Co-written by Sally Brownbill
The growing Creative Economy and the democratization of production is fostering a large generation of lone wolf professionals, competing fiercely for a place in the sun and their fifteen minutes of fame.
Being a creative professional has always been hard work and long hours often play a big part in this role. However, wearing one's heart on one's sleeve and having to create original ideas can and does take its toll.
Sally Brownbill, the owner of the on line creative resource "The Brownbill Effect" saw a need many years ago to be an ear for creative professionals and to work with them on reigniting their passion, helping them to manage their time better and above all, being able to give them an independent critical appraisal of their work.
Many talented creative professionals are told that their work is fantastic, yet they are still not working a lot or making any real money... why so? It may be as simple as how they present themselves when showing their work both online and, more importantly, in person.
Companies want to deal with a glass that is half full. They don't want to hear excuses for why things didn't quite work out in that shoot, or why that idea never got off the ground, or how that design project could have been better. They want positivity and to know that they are dealing with a "can-do" person who is surrounded by a good team of like-minded professionals. They want to hear that nothing is too much trouble and they want a solution to be suggested. For example, one might say, "Ok, this may be problematic, however, using a clever design, we can resolve it..."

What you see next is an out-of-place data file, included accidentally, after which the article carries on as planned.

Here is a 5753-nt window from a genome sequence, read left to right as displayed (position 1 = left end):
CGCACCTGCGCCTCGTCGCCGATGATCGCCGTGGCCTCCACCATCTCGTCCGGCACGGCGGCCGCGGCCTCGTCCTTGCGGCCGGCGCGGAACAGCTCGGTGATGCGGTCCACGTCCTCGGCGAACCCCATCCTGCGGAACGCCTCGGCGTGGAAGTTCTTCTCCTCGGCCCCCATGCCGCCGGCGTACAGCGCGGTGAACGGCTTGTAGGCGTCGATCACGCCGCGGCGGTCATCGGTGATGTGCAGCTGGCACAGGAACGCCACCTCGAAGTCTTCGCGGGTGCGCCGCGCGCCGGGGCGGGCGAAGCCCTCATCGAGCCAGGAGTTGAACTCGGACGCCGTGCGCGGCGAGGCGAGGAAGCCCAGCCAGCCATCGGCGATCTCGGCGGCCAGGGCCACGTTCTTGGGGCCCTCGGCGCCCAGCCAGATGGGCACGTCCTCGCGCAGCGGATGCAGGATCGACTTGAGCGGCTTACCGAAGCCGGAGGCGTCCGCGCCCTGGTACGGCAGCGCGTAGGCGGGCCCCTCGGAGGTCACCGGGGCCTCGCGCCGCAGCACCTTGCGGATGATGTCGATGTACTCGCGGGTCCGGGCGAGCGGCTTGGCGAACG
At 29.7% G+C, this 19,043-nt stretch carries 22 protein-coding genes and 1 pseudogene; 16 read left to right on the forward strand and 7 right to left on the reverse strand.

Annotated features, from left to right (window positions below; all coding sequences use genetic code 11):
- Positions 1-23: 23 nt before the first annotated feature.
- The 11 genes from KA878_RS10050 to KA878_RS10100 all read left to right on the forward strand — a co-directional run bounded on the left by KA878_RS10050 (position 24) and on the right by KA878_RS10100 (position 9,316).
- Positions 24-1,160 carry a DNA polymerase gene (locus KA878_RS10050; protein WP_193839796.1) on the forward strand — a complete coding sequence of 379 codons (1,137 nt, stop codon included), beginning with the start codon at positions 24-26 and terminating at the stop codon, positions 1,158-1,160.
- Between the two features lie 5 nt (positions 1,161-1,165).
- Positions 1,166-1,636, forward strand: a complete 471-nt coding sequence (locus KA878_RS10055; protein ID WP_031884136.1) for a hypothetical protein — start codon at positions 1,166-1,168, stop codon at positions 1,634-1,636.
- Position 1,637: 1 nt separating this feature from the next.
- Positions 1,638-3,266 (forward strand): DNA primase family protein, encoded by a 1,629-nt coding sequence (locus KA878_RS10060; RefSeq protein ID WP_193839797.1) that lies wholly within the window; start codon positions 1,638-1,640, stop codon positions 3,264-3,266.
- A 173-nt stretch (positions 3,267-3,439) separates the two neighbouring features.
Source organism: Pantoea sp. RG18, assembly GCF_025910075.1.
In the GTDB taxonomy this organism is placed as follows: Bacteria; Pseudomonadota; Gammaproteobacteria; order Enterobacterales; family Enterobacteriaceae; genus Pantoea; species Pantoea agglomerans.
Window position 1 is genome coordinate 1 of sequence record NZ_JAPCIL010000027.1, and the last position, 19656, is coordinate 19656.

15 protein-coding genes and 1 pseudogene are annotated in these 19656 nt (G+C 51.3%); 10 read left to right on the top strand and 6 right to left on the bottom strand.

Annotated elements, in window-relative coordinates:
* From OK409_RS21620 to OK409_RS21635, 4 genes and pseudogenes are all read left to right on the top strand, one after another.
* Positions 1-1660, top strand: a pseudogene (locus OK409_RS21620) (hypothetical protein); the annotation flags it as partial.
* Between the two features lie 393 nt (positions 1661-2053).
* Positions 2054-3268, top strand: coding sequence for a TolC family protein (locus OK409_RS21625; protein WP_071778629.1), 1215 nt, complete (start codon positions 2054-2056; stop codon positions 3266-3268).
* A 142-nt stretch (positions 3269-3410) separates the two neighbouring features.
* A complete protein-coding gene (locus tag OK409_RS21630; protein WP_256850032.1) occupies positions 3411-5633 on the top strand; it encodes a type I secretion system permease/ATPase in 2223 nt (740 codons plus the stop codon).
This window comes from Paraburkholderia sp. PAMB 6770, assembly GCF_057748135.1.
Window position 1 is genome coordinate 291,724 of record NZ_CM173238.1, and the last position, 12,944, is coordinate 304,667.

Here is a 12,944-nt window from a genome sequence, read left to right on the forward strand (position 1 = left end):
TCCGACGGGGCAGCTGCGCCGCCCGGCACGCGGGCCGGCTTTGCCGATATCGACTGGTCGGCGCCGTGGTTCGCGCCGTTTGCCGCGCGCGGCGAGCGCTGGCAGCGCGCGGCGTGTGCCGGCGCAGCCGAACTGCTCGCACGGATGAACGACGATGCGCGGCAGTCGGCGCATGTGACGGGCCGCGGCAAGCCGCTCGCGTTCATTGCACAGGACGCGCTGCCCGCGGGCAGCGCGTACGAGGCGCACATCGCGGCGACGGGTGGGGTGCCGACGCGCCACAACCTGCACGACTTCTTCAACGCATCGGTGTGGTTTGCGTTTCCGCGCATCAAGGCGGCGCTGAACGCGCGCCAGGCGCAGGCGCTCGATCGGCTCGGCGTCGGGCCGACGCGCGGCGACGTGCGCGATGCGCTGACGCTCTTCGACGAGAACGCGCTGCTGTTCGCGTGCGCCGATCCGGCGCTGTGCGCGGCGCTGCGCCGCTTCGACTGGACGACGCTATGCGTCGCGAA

Just below the surface, many talented creative professionals, in fact, have surprisingly low self-esteem. They are often busy creating a magical piece of art, or photography from their heart and may have been having sleepless nights over how a design element is working. This is when they especially need encouragement and positive reinforcement concerning their ideas.
Sally finds that many of the lone wolf creative professionals with whom she consults do not have comrades who can assist them in tossing ideas around in the studio. Thus, they are often left wondering if their gut instincts are correct, or if they are presenting their work in the best possible way. She often tells them that there is no right or wrong way in the creative world to show their work or to generate an idea.
She reminds them how lucky they are, as individuals, to have been able to turn their passions into a career and that the journey is what is most important and the real key to great success. She suggests that they not be afraid to fail or to ask for help and to find a trusted someone with whom to talk about their ideas while also relying more on their own instincts. Finally, she reminds them that they obviously had a vision for their endeavor when they started out and that their desire to use their gifts to make a real difference in the world is still within them today.
Special thanks to Sally Brownbill for researching and co-writing this article.
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